Australia’s top-performing pension fund over the past three years wants to invest in more toll roads and airports, betting infrastructure assets will offer among the most reliable returns over coming decades.
Sam Sicilia, who oversees $25 billion of assets at Hostplus, is seeking board approval to invest about 12 per cent of the fund’s capital in infrastructure, from 10 per cent now.
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Australian funds managing retirement savings now hold $100 billion in infrastructure assets, double the amount four years ago, data from researcher Rainmaker Group show.
And soaring worldwide investor demand has pushed the average size of such deals to a record $683 million, according to Preqin data.
Hostplus chief investment officer Sam Sicilia is seeking board approval to invest about 12 per cent of the fund’s capital in infrastructure, from 10 per cent now. Photo: Arsineh Houspian
Even still, Sicilia sees potential to acquire more stakes in attractive assets, which he views as offering steady, predictable income for his fund’s almost 1 million members – most of whom work in hospitality and whose average age is 33.
Hostplus, which has stakes in airports and office buildings to water filtration plants and wind farms, beat its local peers with a 9.5 per cent return over the three years ended May 31.
“The pipelines are still healthy with opportunities, and we think that will increase as governments become more accustomed to divesting assets,” Sicilia said.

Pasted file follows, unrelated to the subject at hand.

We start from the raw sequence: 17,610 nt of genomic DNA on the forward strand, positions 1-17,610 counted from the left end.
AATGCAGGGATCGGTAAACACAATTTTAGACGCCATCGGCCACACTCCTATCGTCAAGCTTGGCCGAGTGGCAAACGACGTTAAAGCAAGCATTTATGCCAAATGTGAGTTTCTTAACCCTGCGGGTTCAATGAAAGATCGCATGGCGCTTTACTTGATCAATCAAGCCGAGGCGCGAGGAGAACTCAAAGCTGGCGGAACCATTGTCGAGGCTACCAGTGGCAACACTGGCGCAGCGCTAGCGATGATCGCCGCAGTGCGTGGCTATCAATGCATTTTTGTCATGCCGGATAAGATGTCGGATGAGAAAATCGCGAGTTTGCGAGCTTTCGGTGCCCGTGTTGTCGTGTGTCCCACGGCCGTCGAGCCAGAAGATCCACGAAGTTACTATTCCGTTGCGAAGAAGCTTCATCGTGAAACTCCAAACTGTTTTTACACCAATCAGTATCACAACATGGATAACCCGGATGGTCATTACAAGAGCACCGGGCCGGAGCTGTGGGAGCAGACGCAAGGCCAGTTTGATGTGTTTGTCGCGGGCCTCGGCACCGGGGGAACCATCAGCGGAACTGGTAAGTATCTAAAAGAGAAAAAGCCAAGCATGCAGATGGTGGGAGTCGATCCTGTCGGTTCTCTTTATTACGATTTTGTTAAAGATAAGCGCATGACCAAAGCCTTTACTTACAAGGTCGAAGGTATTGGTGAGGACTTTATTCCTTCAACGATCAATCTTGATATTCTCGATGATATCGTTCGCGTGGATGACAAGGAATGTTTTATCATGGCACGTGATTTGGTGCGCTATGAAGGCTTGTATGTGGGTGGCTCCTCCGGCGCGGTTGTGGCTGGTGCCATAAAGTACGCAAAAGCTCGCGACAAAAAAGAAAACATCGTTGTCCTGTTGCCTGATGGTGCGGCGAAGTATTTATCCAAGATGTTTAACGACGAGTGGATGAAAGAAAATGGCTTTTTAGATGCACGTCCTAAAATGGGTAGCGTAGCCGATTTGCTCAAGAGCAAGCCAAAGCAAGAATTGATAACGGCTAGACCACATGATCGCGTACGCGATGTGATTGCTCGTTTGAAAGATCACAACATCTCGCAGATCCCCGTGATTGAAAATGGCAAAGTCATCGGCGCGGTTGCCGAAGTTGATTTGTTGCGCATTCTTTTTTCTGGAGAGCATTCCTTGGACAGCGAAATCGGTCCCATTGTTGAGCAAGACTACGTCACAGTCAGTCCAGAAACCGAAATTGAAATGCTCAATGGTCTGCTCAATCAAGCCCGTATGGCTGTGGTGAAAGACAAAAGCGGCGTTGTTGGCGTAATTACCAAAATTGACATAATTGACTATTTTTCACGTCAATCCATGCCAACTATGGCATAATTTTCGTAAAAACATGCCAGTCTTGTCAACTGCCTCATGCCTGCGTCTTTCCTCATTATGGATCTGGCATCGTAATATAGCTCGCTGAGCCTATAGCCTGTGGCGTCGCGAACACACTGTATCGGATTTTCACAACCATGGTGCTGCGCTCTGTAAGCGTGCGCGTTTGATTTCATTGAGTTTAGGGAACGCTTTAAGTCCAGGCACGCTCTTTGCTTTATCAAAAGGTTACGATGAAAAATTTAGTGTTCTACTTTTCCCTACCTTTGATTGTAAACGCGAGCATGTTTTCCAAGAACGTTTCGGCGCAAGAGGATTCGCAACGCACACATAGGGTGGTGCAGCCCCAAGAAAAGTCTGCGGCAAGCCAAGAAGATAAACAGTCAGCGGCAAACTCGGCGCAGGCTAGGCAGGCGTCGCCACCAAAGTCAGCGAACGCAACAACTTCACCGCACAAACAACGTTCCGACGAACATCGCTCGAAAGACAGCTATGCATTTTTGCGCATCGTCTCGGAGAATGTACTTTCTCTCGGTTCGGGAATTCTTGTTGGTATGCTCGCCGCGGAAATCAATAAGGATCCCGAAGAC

Prices for infrastructure assets reached eye-watering levels as opportunities to invest dwindled. There were 650 sales in the six months ended June 30, from 1,110 a year earlier, Preqin data show. Meantime, other funds managing Australia’s $2.3 trillion in retirement savings have also been piling in.
Australian funds managing retirement savings now hold $100 billion in infrastructure assets, double the amount four years ago. Photo: Rob Homer
“They are starting to become expensive,” Sicilia said. While equities provide investors with dividend yields, volatility can be a deterrent. Infrastructure and real estate investments are good alternatives, “but you need to stomach” their illiquid nature, he said.
Australian funds’ hunger for infrastructure extends beyond national borders.
A contingent of senior executives from Australian retirement funds, along with Melbourne-based money manager IFM Investors, visited US Vice-President Mike Pence last month to canvass potential cross-border infrastructure deals and explore ways pension money can be used to improve American roads and airports.
Discussions were centred around how pension funds can work as long-term financial backers as opposed to private equity funds, which typically sell their investments after making a profit, IFM chief executive officer Brett Himbury said.
The pipelines are still healthy with opportunities, and we think that will increase as governments become more accustomed to divesting assets.
“The key thing we talked about was a model we’re proposing, which is pension-public partnerships,” Himbury said.
About $US800 billion ($1.052 trillion) of President Donald Trump’s touted $US1 trillion infrastructure program is expected to come from states, cities and private capital, including pension money.
“There will be a day when pension funds will effectively own the planet,” Sicilia said. “They’re the only entities that can stomach 50-to-100-year investments.”